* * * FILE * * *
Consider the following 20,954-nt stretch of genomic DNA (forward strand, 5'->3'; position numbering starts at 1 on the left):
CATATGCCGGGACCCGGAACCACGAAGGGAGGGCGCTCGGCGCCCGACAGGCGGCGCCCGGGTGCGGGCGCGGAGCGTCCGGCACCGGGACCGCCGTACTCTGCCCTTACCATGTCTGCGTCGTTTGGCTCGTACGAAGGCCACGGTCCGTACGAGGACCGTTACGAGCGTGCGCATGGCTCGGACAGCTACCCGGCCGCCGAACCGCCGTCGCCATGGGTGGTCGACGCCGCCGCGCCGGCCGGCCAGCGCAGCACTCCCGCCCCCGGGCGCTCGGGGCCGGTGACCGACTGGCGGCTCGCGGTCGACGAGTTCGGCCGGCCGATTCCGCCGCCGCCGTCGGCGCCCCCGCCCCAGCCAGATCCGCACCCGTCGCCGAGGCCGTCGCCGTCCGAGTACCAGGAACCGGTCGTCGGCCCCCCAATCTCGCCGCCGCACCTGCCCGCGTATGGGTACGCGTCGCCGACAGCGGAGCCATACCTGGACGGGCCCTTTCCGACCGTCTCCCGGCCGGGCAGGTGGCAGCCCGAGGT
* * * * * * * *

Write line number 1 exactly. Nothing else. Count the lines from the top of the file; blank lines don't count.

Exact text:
Consider the following 20,954-nt stretch of genomic DNA (forward strand, 5'->3'; position numbering starts at 1 on the left):